Switch to Jazz Entirely

Discussion in 'Miscellaneous [BG]' started by rarbass, Jul 29, 2009.

  1. rarbass


    Jul 3, 2008
    Alright, so I'll get straight to the point...if I wanted to become strictly a jazz bassist (for now), how would I go about doing so? What music would I listen to/learn? Artists, bands, players, etc. etc. etc. I understand it would take time, but I'd like to get started now. I've been into too much heavier music for where I want to go. Dream Theater is great and complex, but it's obviously on the opposite end of the spectrum.

    I've been into a lot of Marcus Miller, but I'd like to get even more into JAZZ.

    Please help, I don't know where to start...:(
  2. The first thing to do IMO is make a plan to earn a living doing something else. Jazz gigs (especially more straight ahead gigs) are rare and low paying for the most part.

    If you want to make a living (albeit a rather meager living in these days) as a freelance bassist, you need to play all styles.

    That being said, if you want to be a hobbiest jazz player (i.e., a couple gigs a month or whatever), get yourself a copy of one of the Real Books and then search for classic versions of the standards (by Oscar Peterson, Miles, Adderly, Joe Pass, Jim Hall, etc., etc., etc.). IMO, the place to start getting a feel for more traditional jazz playing is with the standards. One of the best 'single source' for listening to all those wonderful Cole Porter, Duke Ellington, Rogers and Hart, and Gershwin classics is the 'Ella Fitzgerald Song Books' CD's. Ray Brown is swinging on a lot of the cuts, and it's a virtual tour through the jazz standard library!!!!

    IMO and IME!
  3. rarbass


    Jul 3, 2008
    Sorry, sorry...I guess I never made it clear. A hobbyist jazz bassist is all I want to be, but I mean strictly jazz for now. I couldn't make a living playing music, especially jazz.

    Thanks for your information! I will be obtaining the Ella Fitzgerald CD's ASAP and will definitely look into the Real Book, though I'm not sure where to look/start with that either. I have a book that is called the Real Book, but I don't know where to go with it.
  4. PortugalWillie


    Jul 17, 2009
    Listen to jazz! And listen to a lot of it. I've been thinking about trying to learn jazz bass for awhile because my brother is a Sax performance major and writes a lot of jazz music. He's still working on his undergrad and has already caught the attention of Ben Allison.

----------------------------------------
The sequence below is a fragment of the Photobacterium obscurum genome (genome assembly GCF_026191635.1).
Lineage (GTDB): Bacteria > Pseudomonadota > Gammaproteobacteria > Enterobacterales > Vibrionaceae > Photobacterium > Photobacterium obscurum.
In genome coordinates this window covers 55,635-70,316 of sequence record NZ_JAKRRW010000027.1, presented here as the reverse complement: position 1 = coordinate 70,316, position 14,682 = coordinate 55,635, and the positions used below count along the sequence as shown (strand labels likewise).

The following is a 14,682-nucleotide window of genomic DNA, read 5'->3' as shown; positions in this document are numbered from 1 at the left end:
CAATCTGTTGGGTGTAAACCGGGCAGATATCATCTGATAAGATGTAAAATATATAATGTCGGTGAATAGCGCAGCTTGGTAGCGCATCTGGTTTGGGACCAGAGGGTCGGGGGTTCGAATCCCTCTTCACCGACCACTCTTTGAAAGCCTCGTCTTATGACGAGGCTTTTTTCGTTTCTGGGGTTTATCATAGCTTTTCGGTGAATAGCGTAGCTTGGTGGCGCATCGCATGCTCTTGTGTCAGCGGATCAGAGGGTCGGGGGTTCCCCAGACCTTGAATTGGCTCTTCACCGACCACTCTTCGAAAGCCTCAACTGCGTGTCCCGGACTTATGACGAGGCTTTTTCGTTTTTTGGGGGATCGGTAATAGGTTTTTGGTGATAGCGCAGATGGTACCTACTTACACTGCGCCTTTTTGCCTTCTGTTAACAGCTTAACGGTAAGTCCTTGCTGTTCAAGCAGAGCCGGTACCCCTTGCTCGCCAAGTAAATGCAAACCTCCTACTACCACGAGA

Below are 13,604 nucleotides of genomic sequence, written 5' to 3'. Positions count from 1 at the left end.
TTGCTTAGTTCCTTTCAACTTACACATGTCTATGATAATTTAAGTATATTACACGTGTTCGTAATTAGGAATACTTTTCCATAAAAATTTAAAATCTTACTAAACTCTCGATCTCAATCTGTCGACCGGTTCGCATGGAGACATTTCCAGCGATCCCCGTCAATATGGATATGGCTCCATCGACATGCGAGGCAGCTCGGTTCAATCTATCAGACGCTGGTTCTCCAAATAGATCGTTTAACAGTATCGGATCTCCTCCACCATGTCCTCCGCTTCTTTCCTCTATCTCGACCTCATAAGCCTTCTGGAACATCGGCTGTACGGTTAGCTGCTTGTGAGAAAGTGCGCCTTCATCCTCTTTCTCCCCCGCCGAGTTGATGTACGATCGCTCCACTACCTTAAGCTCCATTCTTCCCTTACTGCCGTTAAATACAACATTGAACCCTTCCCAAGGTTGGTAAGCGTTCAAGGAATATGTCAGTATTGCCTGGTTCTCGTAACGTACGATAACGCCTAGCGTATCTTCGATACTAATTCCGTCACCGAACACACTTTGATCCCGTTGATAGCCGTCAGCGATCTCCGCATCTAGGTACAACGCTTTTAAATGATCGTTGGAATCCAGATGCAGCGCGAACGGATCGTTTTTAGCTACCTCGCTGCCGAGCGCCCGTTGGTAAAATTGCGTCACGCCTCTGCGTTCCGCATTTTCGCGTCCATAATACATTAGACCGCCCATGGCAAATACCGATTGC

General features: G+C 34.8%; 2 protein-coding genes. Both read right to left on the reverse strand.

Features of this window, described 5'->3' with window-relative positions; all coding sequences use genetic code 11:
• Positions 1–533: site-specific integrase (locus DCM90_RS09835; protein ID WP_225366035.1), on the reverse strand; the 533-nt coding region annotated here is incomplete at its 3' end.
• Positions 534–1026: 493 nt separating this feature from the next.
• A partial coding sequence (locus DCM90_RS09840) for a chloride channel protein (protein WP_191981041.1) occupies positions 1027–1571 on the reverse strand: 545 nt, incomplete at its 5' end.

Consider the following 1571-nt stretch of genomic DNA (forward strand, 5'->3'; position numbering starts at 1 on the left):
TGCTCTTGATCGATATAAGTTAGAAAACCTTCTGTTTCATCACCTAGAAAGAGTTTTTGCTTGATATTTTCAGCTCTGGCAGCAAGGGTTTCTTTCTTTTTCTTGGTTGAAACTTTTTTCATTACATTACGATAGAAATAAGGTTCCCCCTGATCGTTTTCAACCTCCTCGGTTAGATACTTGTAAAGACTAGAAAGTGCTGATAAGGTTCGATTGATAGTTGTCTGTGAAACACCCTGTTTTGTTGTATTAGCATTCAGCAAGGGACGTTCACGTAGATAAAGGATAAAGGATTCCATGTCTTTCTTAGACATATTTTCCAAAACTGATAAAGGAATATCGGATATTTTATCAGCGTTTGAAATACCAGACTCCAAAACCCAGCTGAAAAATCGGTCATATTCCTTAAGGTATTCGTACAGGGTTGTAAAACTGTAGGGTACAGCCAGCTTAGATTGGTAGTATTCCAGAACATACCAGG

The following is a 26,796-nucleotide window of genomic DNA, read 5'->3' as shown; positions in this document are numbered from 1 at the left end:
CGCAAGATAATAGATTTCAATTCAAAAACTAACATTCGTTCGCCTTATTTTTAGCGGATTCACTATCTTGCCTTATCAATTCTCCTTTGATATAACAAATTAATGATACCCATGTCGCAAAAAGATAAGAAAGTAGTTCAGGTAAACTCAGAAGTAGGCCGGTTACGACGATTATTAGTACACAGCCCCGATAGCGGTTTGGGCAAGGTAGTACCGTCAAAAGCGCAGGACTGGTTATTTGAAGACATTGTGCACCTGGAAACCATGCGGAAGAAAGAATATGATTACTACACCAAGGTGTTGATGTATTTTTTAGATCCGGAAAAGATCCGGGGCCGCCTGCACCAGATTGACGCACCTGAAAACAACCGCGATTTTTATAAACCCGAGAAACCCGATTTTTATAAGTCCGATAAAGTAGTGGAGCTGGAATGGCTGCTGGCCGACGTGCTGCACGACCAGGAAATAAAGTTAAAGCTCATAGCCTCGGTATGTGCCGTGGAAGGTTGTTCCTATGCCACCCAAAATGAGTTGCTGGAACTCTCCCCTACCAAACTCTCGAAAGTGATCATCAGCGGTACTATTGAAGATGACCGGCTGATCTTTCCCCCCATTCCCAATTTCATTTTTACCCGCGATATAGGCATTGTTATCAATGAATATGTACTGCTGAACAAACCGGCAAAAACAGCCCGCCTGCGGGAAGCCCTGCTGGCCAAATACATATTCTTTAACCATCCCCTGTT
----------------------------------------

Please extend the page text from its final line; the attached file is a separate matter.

But he can't find a bass player worth playing with. So, I've just been listening for about a year now.

    Charles Mingus, Thelonious Monk (sp?), and Charlie Parker are my favorite old school guys. As far as more contemporary stuff, check out Ben Allison. I saw him live last year and was by far the best jazz show I've even seen.
  5. CamMcIntyre


    Jun 6, 2000
    Listen, transcribe, get a teacher.

    There's a whole world of jazz & enough sub-styles to make your head spin.

    A few albums to get you started and expose you to some of the styles:

    Miles Davis-Kind of Blue

    John Coltrane-A Love Supreme

    Cannon Ball Adderley-Live at the Club

    Cannon Ball Adderley-Somethin Else

    Thelonius Monk-Live at Townhall

    Kenny Burrell-Midnight Blue

    Ray Brown & Duke Ellington-This One's for Blanton

    Charles Mingus, Max Roach, & Duke Ellington-Money Jungle

    Ray Brown-Walk On

    Weather Report-Heavy Weather

    As far as books go, Ed Friedland has a great walking lines book as does Ed Fuqua. Listening and transcribing will do a ton for your walking lines. Real books-Real Book 6th Edition (the Hal Leonard one) is a good start and picking up a few of the Abersold Play-A-Longs, the Maiden Voyage book is good.

    Enjoy it. Playing jazz will make playing everything else that much easier.
  6. rarbass


    Jul 3, 2008
    Thanks a lot! See I've listened to my fair share of Weather Report and other Jazz Fusion, but found myself craving more of the typical, straight jazz. If that makes any sense.
  7. I've just recently been turned on to Jazz myself(after doing a college paper on the short story, 'Sonny's Blues'), and this was the first Jazz album i got... since then it has been on like donkey kong and i feel like what i am learning playing Jazz is transcribing SO well into my various bands i only wish i had gotten into it 10 years sooner!
  8. I'd definitely reccomend you listen to the recordings Miles Davis did in the 50s. They really show you how to play tunes the way alot of jazz musicians do if they're just doing a pickup gig or jamming. There's a few under the titles Cooking, Relaxin, Working, Walking and theres a bunch of other live cuts. Oh, and of course there's kind of blue, that record is just stellar and a really good record to memorize pretty much anything and everything on.

    For modern stuff I say Kurt Rosenwinkel, The Bad Plus, Dave Holland, and Wayne Shorter's new stuff. That new band of Wayne's is so killin!

    It wouldn't hurt to get a book that gives you a bit of history on the development of the music from the late 1930s to present. That way you can just get a ton of names thrown at you with a bit of an idea of what they do. Then you can just pick out what sounds appealing.